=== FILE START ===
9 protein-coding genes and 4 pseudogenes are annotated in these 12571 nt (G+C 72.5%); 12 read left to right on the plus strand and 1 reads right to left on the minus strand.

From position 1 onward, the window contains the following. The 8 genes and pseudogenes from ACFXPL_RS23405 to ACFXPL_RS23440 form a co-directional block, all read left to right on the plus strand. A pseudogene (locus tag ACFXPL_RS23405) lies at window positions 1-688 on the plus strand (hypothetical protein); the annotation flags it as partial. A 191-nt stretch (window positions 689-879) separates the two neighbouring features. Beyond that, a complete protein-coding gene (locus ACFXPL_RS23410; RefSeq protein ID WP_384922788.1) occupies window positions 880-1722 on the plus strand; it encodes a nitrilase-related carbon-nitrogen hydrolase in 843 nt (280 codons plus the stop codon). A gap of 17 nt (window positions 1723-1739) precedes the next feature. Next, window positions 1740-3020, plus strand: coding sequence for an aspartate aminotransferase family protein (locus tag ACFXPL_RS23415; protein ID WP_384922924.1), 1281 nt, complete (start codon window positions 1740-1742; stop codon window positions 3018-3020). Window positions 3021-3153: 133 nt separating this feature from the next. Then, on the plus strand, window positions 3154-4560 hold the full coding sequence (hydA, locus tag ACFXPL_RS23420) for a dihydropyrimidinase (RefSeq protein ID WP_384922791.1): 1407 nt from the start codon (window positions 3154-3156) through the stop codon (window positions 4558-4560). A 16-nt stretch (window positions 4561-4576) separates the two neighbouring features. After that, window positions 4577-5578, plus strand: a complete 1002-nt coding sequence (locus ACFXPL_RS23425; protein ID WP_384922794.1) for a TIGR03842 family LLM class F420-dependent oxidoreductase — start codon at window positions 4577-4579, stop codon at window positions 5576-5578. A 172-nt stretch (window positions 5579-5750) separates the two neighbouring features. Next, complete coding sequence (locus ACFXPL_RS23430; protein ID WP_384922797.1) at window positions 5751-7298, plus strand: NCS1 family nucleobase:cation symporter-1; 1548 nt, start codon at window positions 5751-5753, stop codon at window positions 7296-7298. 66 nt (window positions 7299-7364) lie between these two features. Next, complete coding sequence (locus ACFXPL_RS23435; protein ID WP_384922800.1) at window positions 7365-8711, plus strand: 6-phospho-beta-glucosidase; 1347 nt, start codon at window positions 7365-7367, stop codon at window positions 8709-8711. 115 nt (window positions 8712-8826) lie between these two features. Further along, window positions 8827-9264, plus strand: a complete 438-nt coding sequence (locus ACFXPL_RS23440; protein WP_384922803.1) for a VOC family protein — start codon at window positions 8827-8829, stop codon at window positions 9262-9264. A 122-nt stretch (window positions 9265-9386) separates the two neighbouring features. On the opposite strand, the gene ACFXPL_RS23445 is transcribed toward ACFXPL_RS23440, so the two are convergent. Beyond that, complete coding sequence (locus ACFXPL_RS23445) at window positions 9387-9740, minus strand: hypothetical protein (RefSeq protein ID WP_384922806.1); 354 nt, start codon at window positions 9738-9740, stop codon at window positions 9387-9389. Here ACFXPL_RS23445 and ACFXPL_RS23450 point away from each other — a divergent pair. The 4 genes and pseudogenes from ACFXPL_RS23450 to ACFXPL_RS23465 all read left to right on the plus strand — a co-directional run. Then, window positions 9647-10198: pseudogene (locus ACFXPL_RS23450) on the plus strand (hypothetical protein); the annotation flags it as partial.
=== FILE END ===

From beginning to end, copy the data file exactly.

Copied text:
9 protein-coding genes and 4 pseudogenes are annotated in these 12571 nt (G+C 72.5%); 12 read left to right on the plus strand and 1 reads right to left on the minus strand.

From position 1 onward, the window contains the following. The 8 genes and pseudogenes from ACFXPL_RS23405 to ACFXPL_RS23440 form a co-directional block, all read left to right on the plus strand. A pseudogene (locus tag ACFXPL_RS23405) lies at window positions 1-688 on the plus strand (hypothetical protein); the annotation flags it as partial. A 191-nt stretch (window positions 689-879) separates the two neighbouring features. Beyond that, a complete protein-coding gene (locus ACFXPL_RS23410; RefSeq protein ID WP_384922788.1) occupies window positions 880-1722 on the plus strand; it encodes a nitrilase-related carbon-nitrogen hydrolase in 843 nt (280 codons plus the stop codon). A gap of 17 nt (window positions 1723-1739) precedes the next feature. Next, window positions 1740-3020, plus strand: coding sequence for an aspartate aminotransferase family protein (locus tag ACFXPL_RS23415; protein ID WP_384922924.1), 1281 nt, complete (start codon window positions 1740-1742; stop codon window positions 3018-3020). Window positions 3021-3153: 133 nt separating this feature from the next. Then, on the plus strand, window positions 3154-4560 hold the full coding sequence (hydA, locus tag ACFXPL_RS23420) for a dihydropyrimidinase (RefSeq protein ID WP_384922791.1): 1407 nt from the start codon (window positions 3154-3156) through the stop codon (window positions 4558-4560). A 16-nt stretch (window positions 4561-4576) separates the two neighbouring features. After that, window positions 4577-5578, plus strand: a complete 1002-nt coding sequence (locus ACFXPL_RS23425; protein ID WP_384922794.1) for a TIGR03842 family LLM class F420-dependent oxidoreductase — start codon at window positions 4577-4579, stop codon at window positions 5576-5578. A 172-nt stretch (window positions 5579-5750) separates the two neighbouring features. Next, complete coding sequence (locus ACFXPL_RS23430; protein ID WP_384922797.1) at window positions 5751-7298, plus strand: NCS1 family nucleobase:cation symporter-1; 1548 nt, start codon at window positions 5751-5753, stop codon at window positions 7296-7298. 66 nt (window positions 7299-7364) lie between these two features. Next, complete coding sequence (locus ACFXPL_RS23435; protein ID WP_384922800.1) at window positions 7365-8711, plus strand: 6-phospho-beta-glucosidase; 1347 nt, start codon at window positions 7365-7367, stop codon at window positions 8709-8711. 115 nt (window positions 8712-8826) lie between these two features. Further along, window positions 8827-9264, plus strand: a complete 438-nt coding sequence (locus ACFXPL_RS23440; protein WP_384922803.1) for a VOC family protein — start codon at window positions 8827-8829, stop codon at window positions 9262-9264. A 122-nt stretch (window positions 9265-9386) separates the two neighbouring features. On the opposite strand, the gene ACFXPL_RS23445 is transcribed toward ACFXPL_RS23440, so the two are convergent. Beyond that, complete coding sequence (locus ACFXPL_RS23445) at window positions 9387-9740, minus strand: hypothetical protein (RefSeq protein ID WP_384922806.1); 354 nt, start codon at window positions 9738-9740, stop codon at window positions 9387-9389. Here ACFXPL_RS23445 and ACFXPL_RS23450 point away from each other — a divergent pair. The 4 genes and pseudogenes from ACFXPL_RS23450 to ACFXPL_RS23465 all read left to right on the plus strand — a co-directional run. Then, window positions 9647-10198: pseudogene (locus ACFXPL_RS23450) on the plus strand (hypothetical protein); the annotation flags it as partial.